Published online 22 April 2015.
From the Huffington Post’s Zach Carter:
Hillary Clinton believes that strengthening the middle class and alleviating income inequality will require “toppling” the wealthiest 1 percent of Americans, according to a New York Times profile published on Tuesday.
Okay, I’ve read the HuffPo piece, I’ve read the New York Times link, and I’ve read Matt Taibbi’s analysis, which seems to me to be thorough.So here is my take. I’m not going to get into what this whole “topple the 1%” pitch says about Hillary Clinton here. What’s important about Clinton’s call for “toppling,” rather, is what it says about her mass public audience. Clinton’s mass public audience must really need a “leftist.” My link explains in full what I mean by a “leftist” here — a “leftist” caters symbolically to “left-wing” demand, of course, but it’s really up to an audience to define who is or isn’t a “leftist.” For some very, very important reason, Clinton can’t sell corporate conservatism to the mass public as the superior alternative to antipublic conservatism, and so she responds to that reason by presenting “leftism.”
Another example of an audience’s need for a “leftist,” and the performer’s consequent adaptation of leftist-face, can be read into a critique of intellectuals as “leftists.” One such critique is in an essay by Ishmael Reed, titled “What Are the Drums Saying, Booker? The Curious Role of the Black Public Intellectual.” Reed’s polemic was published sometime in 1995 in the Village Voice, and for the most part it’s an attack on Black public intellectuals, from the perspective of a particular Black political thinker. In this piece, Reed argues that Black public intellectuals are playing roles having little to do with intellectualism or activism. That’s his essay’s main point.
What really interests me about Reed’s piece, though, is not the issues it raises about Black public intellectuals, but rather Reed’s criterion for judging public intellectuals. To a certain extent, Reed gets after the individuals he critiques for promoting “cultural politics,” rather than what he regards as real politics. Here’s the passage that is most pertinent to the idea of the need for a “leftist,” from pages 88 and 89:
Most insidious, though, is the retrograde sham that masquerades as a leftist “cultural politics.” Rather than an alternative, deep structural “infra” politics, as Kelley and others contend, the cultural politics focus is a quietistic alternative to real political analysis. It boils down to nothing more than an insistence that authentic, meaningful engagement for black Americans is expressed not in relation to institutions of authority — the state — or the workplace — but in the clandestine significance assigned to apparently apolitical rituals. Black people, according to this logic, don’t mobilize through overt collective action. They do it surreptitiously when they look like they’re just dancing…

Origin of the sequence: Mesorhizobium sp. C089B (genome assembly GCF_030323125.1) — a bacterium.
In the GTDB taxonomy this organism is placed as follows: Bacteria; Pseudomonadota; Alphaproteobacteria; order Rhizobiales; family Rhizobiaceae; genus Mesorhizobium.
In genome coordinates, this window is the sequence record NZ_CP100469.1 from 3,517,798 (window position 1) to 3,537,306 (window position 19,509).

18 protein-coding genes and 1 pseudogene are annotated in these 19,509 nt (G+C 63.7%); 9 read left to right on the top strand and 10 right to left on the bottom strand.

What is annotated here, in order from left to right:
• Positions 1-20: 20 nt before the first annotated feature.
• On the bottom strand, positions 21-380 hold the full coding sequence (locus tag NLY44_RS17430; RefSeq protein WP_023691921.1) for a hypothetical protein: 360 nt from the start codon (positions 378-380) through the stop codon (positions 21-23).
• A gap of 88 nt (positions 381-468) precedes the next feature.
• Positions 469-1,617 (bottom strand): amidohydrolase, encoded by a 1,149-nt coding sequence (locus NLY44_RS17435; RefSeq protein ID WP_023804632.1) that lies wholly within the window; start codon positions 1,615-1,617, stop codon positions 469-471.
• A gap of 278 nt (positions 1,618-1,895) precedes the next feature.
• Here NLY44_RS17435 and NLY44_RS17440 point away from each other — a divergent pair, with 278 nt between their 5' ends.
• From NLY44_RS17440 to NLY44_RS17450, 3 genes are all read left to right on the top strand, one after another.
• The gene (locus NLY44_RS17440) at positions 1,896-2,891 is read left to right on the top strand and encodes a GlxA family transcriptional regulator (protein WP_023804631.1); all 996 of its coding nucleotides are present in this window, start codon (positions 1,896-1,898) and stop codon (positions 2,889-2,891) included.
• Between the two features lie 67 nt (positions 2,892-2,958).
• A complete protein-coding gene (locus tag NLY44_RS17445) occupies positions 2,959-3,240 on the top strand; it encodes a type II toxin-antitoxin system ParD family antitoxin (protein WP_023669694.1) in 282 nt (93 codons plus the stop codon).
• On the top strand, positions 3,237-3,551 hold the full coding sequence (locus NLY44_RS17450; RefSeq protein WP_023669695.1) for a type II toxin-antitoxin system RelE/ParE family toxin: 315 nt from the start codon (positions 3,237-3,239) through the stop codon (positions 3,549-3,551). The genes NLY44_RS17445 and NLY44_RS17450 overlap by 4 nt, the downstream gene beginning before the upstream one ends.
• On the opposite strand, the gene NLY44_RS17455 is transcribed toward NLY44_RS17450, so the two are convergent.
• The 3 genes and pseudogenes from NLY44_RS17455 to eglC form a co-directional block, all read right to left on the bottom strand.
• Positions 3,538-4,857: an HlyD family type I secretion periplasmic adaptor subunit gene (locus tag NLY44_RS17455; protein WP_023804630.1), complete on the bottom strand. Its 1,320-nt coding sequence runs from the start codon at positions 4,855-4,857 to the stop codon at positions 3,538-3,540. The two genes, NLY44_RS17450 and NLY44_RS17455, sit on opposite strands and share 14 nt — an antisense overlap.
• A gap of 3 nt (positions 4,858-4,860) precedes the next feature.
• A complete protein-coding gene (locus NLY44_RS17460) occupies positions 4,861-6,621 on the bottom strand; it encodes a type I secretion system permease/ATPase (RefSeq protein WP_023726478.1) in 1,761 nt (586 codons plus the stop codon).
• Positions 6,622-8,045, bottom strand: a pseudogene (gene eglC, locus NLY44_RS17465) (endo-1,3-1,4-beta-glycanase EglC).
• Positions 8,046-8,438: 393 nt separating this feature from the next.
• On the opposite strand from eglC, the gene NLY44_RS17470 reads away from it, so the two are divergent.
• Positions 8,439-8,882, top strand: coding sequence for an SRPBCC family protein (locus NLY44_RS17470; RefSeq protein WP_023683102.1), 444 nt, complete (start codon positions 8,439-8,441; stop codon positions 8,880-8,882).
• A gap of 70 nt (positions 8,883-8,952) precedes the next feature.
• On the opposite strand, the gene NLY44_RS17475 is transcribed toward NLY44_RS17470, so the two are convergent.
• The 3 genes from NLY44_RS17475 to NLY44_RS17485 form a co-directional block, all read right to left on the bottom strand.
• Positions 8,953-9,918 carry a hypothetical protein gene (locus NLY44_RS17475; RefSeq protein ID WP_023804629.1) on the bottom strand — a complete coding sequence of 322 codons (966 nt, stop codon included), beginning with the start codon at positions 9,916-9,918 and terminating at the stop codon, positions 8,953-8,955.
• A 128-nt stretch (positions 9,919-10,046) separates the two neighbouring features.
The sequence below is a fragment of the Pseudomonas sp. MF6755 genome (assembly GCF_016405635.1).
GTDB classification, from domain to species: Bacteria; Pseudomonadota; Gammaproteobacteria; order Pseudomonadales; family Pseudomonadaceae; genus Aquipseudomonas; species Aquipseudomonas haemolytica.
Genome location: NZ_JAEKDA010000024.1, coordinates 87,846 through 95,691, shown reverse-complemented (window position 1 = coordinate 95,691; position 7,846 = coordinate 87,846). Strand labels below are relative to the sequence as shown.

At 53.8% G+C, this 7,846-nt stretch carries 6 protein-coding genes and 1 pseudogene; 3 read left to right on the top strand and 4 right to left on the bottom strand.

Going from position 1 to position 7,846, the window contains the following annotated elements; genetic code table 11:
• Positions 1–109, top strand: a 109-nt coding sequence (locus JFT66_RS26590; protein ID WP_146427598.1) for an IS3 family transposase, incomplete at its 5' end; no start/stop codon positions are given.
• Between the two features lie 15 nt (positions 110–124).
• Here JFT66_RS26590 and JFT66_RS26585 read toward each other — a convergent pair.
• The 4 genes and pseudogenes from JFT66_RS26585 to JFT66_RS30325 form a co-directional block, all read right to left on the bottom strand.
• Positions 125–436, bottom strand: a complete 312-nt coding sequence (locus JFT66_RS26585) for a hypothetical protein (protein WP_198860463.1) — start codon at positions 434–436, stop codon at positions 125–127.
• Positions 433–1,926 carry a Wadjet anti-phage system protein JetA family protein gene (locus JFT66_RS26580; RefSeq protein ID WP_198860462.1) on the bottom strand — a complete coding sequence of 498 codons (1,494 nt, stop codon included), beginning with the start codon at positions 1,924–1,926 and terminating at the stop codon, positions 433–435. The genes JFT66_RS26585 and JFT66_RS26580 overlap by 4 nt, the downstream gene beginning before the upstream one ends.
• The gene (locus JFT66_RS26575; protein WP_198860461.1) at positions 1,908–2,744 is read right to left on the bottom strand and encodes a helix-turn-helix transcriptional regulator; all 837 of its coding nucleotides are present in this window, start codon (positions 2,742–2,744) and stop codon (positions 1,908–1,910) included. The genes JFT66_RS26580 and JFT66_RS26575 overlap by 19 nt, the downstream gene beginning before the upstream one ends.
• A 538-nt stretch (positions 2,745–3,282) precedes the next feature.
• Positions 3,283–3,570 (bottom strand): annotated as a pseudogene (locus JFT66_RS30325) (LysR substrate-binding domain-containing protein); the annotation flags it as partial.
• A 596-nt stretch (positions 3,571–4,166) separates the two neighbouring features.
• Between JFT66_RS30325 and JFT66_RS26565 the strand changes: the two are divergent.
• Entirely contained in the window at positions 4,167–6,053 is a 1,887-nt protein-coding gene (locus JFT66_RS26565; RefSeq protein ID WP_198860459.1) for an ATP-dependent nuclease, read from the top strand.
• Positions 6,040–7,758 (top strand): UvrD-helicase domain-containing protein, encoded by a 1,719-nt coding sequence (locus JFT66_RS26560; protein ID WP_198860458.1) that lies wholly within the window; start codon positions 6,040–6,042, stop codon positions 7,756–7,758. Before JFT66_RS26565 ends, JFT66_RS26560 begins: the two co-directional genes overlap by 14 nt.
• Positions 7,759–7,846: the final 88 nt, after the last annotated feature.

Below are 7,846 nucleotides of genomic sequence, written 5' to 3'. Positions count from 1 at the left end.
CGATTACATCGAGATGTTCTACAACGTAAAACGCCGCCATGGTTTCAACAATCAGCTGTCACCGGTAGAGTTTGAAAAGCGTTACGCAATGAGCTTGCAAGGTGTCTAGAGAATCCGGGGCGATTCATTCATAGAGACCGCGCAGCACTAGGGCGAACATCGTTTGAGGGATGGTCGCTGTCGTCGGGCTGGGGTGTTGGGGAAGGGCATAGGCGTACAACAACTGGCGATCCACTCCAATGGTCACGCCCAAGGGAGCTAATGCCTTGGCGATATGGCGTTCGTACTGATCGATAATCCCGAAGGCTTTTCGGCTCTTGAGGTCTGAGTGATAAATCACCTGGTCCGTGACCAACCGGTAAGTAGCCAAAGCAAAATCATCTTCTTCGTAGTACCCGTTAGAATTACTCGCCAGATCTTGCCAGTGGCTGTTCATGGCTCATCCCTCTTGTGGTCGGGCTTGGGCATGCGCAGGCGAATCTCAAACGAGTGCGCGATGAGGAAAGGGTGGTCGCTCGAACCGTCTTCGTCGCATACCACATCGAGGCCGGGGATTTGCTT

Reed’s idea, here, is that “cultural politics” is a sham because it redefines actual political demobilization — the mass passive acceptance of the existing political order — as some sort of “leftist” cultural politics, when in fact there’s no real politics to cultural politics. But maybe the point of “cultural politics” is that people just needed “leftists,” and so “cultural politics” was invented so that public intellectuals could satisfy that need.Can we apply Reed’s criterion for real politics to an analysis of calls by politicians for a “toppling” of the 1%? We might start to do this by focusing on the distinction that political rhetoric is just culture, and that by contrast actual policy is what counts as the enactment of institutions of authority, to use Reed’s phrase. And as for us as members of a mass public, it isn’t our need for “leftists” or our cultural politics that defines our political mobilization. Rather, we are mobilized when we are in fact mobilized — when we are geared up to exert genuine pressure upon politicians, when we are engaged in meaningful institution-building for ourselves, or when we are participants in class struggle.
But people need “leftists,” I suppose, even when (or maybe especially when) nothing is happening in terms of public mobilization. This is why politicians might feel obliged from time to time to say things against the 1%, and it’s why we might get “leftist” public intellectuals who argue “cultural politics” so as to transmute public passivity into something nicer-sounding. (Such an analysis, of course, makes a curiosity out of national-level Republican political figures, who are openly in favor of the 1%. They certainly do not pander to the need for “leftists.” But that’s for another diary.)
On the other hand, a real political analysis (in Reed’s terms) might be the product of a discussion of institutions of authority, of why they are the way they are, of how they can be confronted through political mobilization, and of what can be done about them.